Courtroom Successes

Our attorneys handle cases that involve important issues. We are proud of our hard work and excellent results.

Guthrie v. Transamerica Life Insurance Company
No. 3:21-cv-04688-WHO, Alameda County Superior Court.

This case was filed in Alameda County Superior Court, under California’s Unfair Competition Law (UCL), seeking equitable restitution on behalf of Californians who purchased TLIC’s Trendsetter LB individual term life insurance policies and paid for life insurance riders that were allegedly provided at “no cost.” 

Transamerica removed the case to federal court based on CAFA subject matter jurisdiction. Joe Kravec and Wyatt Lison moved to remand, relying on the Ninth Circuit’s decision in Sonner v. Premier Nutrition Corp., 971 F.3d 834 (2020).

Plaintiffs’ attorneys argued that federal court lacked equitable jurisdiction over the UCL claim and requested remand to state court under long-standing Supreme Court precedent, including Cates v. Allen, 149 U.S. 451 (1893). 

Judge Orrick remanded the case to state court, commenting, “no matter how long ago decided, [Cates] is as binding as any Supreme Court precedent.”

The class action is now proceeding in Alameda County Superior Court following that Court’s denial of Transamerica’s demurrer to the Complaint.

Comer v. Gerdau Ameristeel US Inc.
2017 WL 5256871 (M.D. Fla. Nov. 13, 2017)

William Payne, Joel Hurt, and Ruairi McDonnell successfully represented a group of retired members of the United Steelworkers from a mill in Sand Springs, Oklahoma in a hard-fought class action challenging Gerdau’s reduction of retiree healthcare benefits.

After defeating a motion to dismiss and engaging in extensive discovery, including 23 depositions in six states, we obtained a settlement that provided lifetime Health Reimbursement Arrangement contributions to more than 400 class members. In the order granting final approval of the settlement, the court observed that FDPK had obtained an “excellent result,” and displayed “skill rarely demonstrated by the typical class action litigator in this district.”

Benton, et al. v. CVS Pharmacy, Inc.
No. 22-cv-01640-RS (N.D. CA. May 31, 2022)

This lawsuit was filed by Wyatt Lison in the Superior Court of Alameda County to enjoin CVS Pharmacy from selling unapproved homeopathic drug products in violation of California’s Sherman Food, Drug, and Cosmetic Law (“Sherman Law”) and California’s Unfair Competition Law (“UCL”).

After CVS removed the action to federal court, Plaintiffs’ counsel successfully argued that the action had to be remanded to state court based on the lack of federal subject matter jurisdiction in this May 31, 2022 Order.

Amos v. PPG Industries, Inc.
No. 2:05-cv-70 (S.D.Ohio)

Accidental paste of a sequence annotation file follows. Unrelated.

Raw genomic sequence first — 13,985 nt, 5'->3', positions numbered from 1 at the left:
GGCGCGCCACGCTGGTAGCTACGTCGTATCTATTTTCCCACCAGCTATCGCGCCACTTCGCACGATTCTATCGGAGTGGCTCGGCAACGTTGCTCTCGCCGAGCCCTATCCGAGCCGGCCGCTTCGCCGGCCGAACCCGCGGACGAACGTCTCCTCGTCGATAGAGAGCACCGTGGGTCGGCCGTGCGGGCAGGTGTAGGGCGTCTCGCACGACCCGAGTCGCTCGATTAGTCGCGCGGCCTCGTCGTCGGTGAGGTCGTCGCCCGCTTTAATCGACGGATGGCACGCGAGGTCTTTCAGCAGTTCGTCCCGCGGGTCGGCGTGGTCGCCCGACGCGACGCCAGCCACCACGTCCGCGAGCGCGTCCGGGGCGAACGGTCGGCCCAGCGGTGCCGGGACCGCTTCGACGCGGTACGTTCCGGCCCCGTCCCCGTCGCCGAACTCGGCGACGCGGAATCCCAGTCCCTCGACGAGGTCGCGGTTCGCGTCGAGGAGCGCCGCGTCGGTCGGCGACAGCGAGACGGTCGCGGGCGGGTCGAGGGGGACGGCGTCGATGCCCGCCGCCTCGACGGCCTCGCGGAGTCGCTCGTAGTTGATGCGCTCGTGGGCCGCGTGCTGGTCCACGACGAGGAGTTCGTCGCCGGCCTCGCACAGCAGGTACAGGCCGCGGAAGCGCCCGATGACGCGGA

William Payne, Ellen Doyle, Pamina Ewing, Joel Hurt and Ruairi McDonnell successfully represented thousands of union workers who retired from 13 different PPG facilities in an action challenging PPG’s reduction of retiree healthcare benefits.

The case was factually and legally complex and took 14 years to litigate—with the retirees successfully appealing an initial ruling in favor of the company, and then engaging in extensive discovery including the depositions of 39 witnesses, obtaining certification of two classes of retirees, and achieving a settlement of $7.65 million and future healthcare benefits for the retirees.

In her order recommending approval of the settlement, Magistrate Judge Elizabeth Preston Deavers recognized that the retirees were represented by “skilled attorneys with extensive experience” who “achieved a substantial benefit for the class.”

Zeisel v. Diamond Foods, Inc.
Case No. 10-01192 JSW, 2011 WL 2221113 (N.D.Cal.)

Joe Kravec and Wyatt Lison represented Plaintiff Zeisel in this food mislabeling class action, which started in response to a February 2010 letter from the FDA. The letter warned Diamond Foods that there was not sufficient evidence to link eating walnuts with heart health, and that the company violated food labeling rules by marketing walnuts as if they were intended to treat a medical condition.

In response to plaintiff’s motion for class certification, the court entered an Order on June 7, 2011, granting plaintiff’s motion and certifying a nationwide class. The case was litigated to the brink of trial and resulted in a $2.8 million class settlement.

Spears v. First American eAppraiseIT
2014 WL 4647679 and 2015 WL 1906126 (N.D. Cal.)

Joe Kravec was co-lead counsel for mortgage borrowers in a class action against eAppraiseIT involving its scheme with Washington Mutual to inflate the value of appraisals to justify over-valued, sub-prime home loans. This practice was identified by a bi-partisan committee report of the U.S. Senate as one of the causes of the 2008 sub-prime crisis.

The New York Attorney General and the FDIC also filed enforcement actions against eAppraiseIT , recovering millions of dollars in fines and penalties, but the borrowers received nothing.

This class action, vigorously litigated by Joe Kravec and Wyatt Lison, sought compensation for buyers, and was litigated for seven years before settling right before trial, recovering nearly $10 million for the class.

Cottillion v. United Refining Co. 
781 F.3d 47 (3d Cir. 2015), aff’g, 2013 WL 1419705 (W.D. Pa. April 8, 2013)

Tybe Brett, Ellen Doyle, and Joel Hurt successfully represented a class of pension plan participants challenging the reduction of their early retirement benefits.

The district court granted summary judgment in favor of the participants and awarded them unreduced pension benefits. The Third Circuit affirmed the district court decision, issuing a Precedential Opinion holding that United Refining improperly reduced benefits in violation of ERISA’s anti-cutback rule.

UAW v. General Motors Corp., Ford Motor Co., and Chrysler, LLC
No. 2:07-cv-14074 (E.D. Mich.) No. 2:07-cv-14845 (E.D. Mich.) No. 2:07-cv-14310 (E.C. Mich.)

Bill Payne, Pamina Ewing, and Joel Hurt played significant roles in these three class actions. The firm served as class counsel for 800,000 retired UAW members. A trust worth $60 billion (2010 estimated present value) was established to provide lifetime benefits to class members.